The “penny plan” to reduce spending by one cent on every dollar (one percent a year), which has been bouncing around Washington for years, got renewed attention recently from Republican presidential nominee Donald Trump.
While the plan sounds simple, the actual budget cuts required are much larger and more unrealistic than one might think from the characterization built around the idea of “one percent."
A blog post by Concord Coalition Policy Director Josh Gordon points out that government spending on programs like Social Security, Medicare and Medicaid (which make up nearly half the budget) grows to take into account population changes, aging and inflation. Relative to that built-in growth, government spending cuts under the penny plan would actually be much larger than one percent.
Trump’s plan targets non-defense discretionary spending. However, such spending is already headed below its lowest level since the government started keeping records of it as a share of GDP. Trump's plan would cut this spending by an additional 25 percent.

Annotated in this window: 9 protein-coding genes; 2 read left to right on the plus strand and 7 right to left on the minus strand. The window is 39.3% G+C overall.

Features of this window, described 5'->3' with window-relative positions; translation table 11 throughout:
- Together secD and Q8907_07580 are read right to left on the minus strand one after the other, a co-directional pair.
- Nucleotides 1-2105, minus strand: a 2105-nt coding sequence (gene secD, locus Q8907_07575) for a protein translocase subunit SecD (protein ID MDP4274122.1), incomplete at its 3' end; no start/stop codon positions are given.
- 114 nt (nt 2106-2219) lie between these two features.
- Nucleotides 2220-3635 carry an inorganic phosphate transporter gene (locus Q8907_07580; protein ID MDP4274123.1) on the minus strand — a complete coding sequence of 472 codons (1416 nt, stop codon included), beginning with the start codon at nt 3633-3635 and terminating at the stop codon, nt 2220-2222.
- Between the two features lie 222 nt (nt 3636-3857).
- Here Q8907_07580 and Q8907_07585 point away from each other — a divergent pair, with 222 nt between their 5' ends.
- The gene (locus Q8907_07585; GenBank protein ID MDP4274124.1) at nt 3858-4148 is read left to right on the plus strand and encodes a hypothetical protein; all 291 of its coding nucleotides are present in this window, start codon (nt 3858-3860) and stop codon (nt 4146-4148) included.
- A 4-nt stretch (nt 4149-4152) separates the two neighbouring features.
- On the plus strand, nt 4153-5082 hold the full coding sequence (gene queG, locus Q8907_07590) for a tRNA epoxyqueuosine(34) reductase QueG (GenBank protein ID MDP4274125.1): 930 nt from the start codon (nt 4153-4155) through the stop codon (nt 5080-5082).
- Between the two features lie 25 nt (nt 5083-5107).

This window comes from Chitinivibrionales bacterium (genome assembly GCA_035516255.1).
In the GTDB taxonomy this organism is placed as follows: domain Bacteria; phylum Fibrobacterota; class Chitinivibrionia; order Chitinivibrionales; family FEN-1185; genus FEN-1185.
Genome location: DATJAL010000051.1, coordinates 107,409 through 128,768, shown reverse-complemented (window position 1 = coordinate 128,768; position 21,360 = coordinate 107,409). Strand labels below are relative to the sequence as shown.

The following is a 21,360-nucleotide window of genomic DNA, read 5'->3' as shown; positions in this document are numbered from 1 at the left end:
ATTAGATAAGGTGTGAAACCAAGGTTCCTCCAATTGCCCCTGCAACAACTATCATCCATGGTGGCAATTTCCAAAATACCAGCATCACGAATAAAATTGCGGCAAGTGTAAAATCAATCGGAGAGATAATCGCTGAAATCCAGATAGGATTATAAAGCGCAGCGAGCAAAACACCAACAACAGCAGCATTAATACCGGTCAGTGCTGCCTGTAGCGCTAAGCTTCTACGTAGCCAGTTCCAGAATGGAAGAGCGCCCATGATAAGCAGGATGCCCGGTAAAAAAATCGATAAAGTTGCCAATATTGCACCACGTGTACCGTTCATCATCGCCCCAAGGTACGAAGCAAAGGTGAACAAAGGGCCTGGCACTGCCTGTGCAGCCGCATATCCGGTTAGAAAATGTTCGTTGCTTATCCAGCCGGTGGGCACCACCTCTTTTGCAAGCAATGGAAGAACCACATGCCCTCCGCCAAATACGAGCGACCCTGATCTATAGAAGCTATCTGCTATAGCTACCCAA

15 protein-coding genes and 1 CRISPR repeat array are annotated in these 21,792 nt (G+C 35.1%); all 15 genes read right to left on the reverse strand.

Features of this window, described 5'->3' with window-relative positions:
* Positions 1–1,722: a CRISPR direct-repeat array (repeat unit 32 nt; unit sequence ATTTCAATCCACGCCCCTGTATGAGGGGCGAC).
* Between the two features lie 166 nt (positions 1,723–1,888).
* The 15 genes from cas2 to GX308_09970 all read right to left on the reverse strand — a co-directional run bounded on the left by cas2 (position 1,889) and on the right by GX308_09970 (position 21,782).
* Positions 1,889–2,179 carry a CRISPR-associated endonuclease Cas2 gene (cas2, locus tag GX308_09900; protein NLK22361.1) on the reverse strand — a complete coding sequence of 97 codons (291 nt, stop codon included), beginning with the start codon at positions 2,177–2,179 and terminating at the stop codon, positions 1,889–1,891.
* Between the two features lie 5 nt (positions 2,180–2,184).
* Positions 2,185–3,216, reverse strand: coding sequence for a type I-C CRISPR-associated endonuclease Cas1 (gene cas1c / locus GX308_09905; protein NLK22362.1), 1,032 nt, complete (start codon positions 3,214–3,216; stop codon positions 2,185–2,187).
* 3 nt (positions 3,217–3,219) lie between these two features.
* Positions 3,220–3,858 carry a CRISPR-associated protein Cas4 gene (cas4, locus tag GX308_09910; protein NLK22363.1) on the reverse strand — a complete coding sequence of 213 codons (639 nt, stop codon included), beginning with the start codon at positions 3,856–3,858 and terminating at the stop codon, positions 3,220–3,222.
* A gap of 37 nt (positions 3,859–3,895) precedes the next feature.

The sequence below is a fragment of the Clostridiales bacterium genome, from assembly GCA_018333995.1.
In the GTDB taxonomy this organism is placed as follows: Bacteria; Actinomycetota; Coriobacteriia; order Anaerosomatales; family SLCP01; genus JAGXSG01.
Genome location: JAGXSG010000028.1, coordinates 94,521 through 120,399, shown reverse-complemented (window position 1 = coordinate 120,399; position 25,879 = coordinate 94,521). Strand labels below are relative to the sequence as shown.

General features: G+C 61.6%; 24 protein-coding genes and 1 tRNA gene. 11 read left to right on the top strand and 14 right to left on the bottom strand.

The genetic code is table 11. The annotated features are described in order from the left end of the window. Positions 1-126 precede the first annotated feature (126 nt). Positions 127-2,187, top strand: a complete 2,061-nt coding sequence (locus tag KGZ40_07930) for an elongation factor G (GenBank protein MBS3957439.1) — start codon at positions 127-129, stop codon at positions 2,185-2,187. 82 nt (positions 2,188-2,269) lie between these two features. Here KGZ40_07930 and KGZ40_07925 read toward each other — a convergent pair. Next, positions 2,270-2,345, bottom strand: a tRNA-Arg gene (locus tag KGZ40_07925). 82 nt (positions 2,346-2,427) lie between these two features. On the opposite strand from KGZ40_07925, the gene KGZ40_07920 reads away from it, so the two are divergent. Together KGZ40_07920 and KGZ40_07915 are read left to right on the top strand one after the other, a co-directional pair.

This ignores the difficult decisions over which programs get cut to fit under spending caps. Non-defense discretionary spending area isn’t projected to grow faster than the economy, so penny-plan supporters are ignoring the problematic growth in long-term mandatory spending programs and the political unwillingness to sufficiently tax to pay for them.